And that's not all. Alonso said the stories created during "Secret Wars" will "have legs" and continue into the new Marvel Universe, whatever that will look like.

"If we wanted to resurrect Gwen Stacy, this would be the place to do it," Alonso said, referring to Spider-Man's first serious girlfriend, who died in 1972 (in the comics) and in 2014 (in the movies).

"Or if we wanted four Gwen Stacys ..." Brevoort joked. Or is it a joke?
Past experience with these dreadful people demonstrates why we needn't think it is. They could be doing this as a means for keeping Mary Jane Watson out of the picture. Reviving Gwen is one thing, but not at Mary Jane's expense. And it's not very accurate to say Gwen was Spidey's first serious girlfriend either, because Betty Brant took that role for a time before her. And Gwen died at the hands of the Green Goblin in 1973, a year later than what's stated.
Of course, with the popularity of the Marvel movies, one must wonder why they're rocking the boat. Why do all this? And the answer is the same one it always is: To sell a lot of comic books. Oh, wait, I meant to say "to tell a good story." Because, in the end, those two goals usually overlap.
Nope, not anymore. The same people as before are working on all these brand new changes for a post-Secret Wars universe, and if there's anything we can be sure will get carried over from the old MCU, it'll be their overbearing editorial mandates, with the prohibition of a Spider-marriage to Mary Jane one of the most glaring examples.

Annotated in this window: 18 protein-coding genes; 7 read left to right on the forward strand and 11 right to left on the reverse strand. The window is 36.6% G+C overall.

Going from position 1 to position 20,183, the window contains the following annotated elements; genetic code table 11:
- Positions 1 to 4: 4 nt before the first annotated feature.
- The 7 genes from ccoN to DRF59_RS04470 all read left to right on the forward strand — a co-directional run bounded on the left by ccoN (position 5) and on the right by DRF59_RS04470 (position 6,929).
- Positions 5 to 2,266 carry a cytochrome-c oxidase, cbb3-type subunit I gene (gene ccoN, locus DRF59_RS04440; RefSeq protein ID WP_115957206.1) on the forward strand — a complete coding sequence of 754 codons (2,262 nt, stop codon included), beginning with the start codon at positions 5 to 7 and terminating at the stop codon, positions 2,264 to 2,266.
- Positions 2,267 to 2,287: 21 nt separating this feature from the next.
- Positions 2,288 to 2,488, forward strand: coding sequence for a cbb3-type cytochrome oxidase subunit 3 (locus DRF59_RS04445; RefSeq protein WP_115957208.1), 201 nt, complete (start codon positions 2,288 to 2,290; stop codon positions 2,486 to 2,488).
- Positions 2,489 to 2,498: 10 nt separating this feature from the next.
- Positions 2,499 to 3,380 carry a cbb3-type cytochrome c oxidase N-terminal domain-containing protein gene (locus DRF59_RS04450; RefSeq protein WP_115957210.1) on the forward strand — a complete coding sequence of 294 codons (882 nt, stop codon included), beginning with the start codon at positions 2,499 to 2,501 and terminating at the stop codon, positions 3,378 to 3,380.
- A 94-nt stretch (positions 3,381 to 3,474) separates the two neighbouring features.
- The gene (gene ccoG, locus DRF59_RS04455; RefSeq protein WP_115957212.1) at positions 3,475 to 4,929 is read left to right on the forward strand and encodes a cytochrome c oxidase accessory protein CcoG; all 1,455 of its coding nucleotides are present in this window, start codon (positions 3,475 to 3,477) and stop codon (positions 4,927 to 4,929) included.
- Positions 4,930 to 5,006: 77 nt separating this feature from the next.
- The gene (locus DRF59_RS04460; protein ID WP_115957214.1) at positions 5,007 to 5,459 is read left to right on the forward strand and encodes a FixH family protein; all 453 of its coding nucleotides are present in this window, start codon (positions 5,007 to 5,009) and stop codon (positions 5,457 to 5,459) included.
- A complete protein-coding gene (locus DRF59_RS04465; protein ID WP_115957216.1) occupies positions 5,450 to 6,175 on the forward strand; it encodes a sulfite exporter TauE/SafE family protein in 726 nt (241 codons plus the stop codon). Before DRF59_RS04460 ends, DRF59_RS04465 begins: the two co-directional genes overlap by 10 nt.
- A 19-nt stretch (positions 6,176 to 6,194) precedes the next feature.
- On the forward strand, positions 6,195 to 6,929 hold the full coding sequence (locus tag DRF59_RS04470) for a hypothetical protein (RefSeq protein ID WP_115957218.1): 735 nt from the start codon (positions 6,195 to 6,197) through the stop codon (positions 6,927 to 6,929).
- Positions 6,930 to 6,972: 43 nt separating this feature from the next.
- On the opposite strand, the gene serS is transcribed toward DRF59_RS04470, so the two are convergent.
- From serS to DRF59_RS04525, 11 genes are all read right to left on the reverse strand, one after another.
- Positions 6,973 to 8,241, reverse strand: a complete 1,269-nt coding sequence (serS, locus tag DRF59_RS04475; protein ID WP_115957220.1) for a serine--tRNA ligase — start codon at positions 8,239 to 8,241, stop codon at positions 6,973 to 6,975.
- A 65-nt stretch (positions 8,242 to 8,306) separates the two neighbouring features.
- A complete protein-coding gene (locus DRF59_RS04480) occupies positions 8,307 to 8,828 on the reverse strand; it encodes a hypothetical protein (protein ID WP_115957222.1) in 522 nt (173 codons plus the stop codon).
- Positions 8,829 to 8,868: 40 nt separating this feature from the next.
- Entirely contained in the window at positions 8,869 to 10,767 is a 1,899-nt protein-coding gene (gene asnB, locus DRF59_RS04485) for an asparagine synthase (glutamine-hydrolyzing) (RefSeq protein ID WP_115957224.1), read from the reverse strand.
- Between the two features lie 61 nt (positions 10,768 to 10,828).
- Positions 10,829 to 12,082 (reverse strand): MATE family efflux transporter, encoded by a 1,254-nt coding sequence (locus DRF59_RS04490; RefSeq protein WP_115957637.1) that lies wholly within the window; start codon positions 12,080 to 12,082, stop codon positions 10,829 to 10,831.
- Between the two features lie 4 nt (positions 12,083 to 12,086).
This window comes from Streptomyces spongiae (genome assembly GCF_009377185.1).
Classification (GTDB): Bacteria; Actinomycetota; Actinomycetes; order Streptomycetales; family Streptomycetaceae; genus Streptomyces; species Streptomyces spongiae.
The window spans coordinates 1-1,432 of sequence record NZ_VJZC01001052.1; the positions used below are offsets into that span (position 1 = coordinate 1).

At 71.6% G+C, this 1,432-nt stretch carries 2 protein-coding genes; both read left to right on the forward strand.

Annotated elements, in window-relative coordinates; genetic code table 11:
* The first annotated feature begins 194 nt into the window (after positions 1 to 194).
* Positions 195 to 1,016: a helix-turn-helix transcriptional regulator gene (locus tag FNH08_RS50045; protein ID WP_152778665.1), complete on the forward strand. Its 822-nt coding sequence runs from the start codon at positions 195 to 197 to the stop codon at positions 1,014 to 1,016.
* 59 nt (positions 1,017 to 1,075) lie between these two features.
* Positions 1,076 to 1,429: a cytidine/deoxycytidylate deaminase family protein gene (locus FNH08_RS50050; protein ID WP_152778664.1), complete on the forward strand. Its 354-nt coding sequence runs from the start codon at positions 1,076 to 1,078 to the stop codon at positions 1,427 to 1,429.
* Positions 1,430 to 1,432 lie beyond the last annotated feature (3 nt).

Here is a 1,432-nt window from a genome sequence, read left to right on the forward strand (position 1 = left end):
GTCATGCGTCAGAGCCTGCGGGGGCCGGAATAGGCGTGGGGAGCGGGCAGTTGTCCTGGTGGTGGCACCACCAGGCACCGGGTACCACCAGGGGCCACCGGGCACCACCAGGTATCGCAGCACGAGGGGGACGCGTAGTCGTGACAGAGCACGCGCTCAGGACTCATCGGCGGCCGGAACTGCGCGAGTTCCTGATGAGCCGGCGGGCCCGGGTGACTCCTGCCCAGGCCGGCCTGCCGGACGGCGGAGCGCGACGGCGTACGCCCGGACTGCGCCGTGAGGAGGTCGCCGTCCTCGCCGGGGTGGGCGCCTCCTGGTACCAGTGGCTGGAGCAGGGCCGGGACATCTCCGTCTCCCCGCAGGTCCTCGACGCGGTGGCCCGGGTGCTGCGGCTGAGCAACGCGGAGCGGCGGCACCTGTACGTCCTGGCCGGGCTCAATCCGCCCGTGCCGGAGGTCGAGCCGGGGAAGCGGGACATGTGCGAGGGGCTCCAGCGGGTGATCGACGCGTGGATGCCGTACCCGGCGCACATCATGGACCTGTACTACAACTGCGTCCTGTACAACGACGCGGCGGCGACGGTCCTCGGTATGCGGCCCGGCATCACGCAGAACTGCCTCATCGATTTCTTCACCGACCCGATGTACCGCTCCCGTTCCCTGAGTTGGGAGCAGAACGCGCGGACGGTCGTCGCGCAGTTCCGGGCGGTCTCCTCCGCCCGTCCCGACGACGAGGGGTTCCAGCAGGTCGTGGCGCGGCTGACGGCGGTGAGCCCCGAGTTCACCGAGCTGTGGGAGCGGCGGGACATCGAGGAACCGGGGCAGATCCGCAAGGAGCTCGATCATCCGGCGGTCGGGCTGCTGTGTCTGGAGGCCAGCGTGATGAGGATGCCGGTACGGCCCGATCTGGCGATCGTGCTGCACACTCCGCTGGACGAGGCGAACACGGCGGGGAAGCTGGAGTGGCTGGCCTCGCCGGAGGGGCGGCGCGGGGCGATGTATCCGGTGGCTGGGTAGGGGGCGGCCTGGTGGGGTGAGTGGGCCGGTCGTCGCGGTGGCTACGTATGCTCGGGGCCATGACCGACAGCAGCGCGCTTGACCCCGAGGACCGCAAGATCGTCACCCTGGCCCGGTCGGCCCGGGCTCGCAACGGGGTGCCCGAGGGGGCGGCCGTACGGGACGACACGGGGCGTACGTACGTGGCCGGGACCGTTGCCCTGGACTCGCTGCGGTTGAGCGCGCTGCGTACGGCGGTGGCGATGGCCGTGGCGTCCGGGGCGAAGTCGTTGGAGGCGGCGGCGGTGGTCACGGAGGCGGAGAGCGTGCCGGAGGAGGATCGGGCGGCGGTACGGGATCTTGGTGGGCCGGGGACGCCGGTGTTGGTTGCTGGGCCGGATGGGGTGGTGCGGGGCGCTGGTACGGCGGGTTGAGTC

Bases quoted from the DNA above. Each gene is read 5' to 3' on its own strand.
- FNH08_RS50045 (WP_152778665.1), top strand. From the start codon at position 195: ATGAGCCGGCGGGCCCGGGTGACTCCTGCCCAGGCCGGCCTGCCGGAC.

But it's certain to cause a lot of controversy, especially among older fans who will feel dissed. Do their favorite stories no longer matter?
Obviously, the columnist doesn't care about past history. Otherwise, he wouldn't go easy on the editors, after all the trash they put out for more than 15 years that disrespected tons of decently written heroes and co-stars. The editors have seen to it that all the best stories no longer matter for years already, and the only thing that does matter is selling books with no lasting story value to speculators, even as the retail value for modern pamphlets continues to decline.

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I'm a big fan of the Avengers, and it'll be interesting to see what Secret Wars is about and the actual direction they take the series. Either way, I'm sure I'll read it.

The "1972" instead of "1973" could simply be a typo, so I wouldn't make too much of it.

Of course, most of the stuff that the Big Two have published for years have proven that they can't "sell a lot of comic books" and that they don't even want "to tell a good story."

The real money is in movies and merchandising, so the parent companies probably don't care what is going on with the comics themselves. So Slott, Brevoort, and Alonso have a free hand to run the series into the ground.

Are they blowing up planets by hurling pallets of unsold comics at them?

Maybe they can throw Slott at the planets and help us all.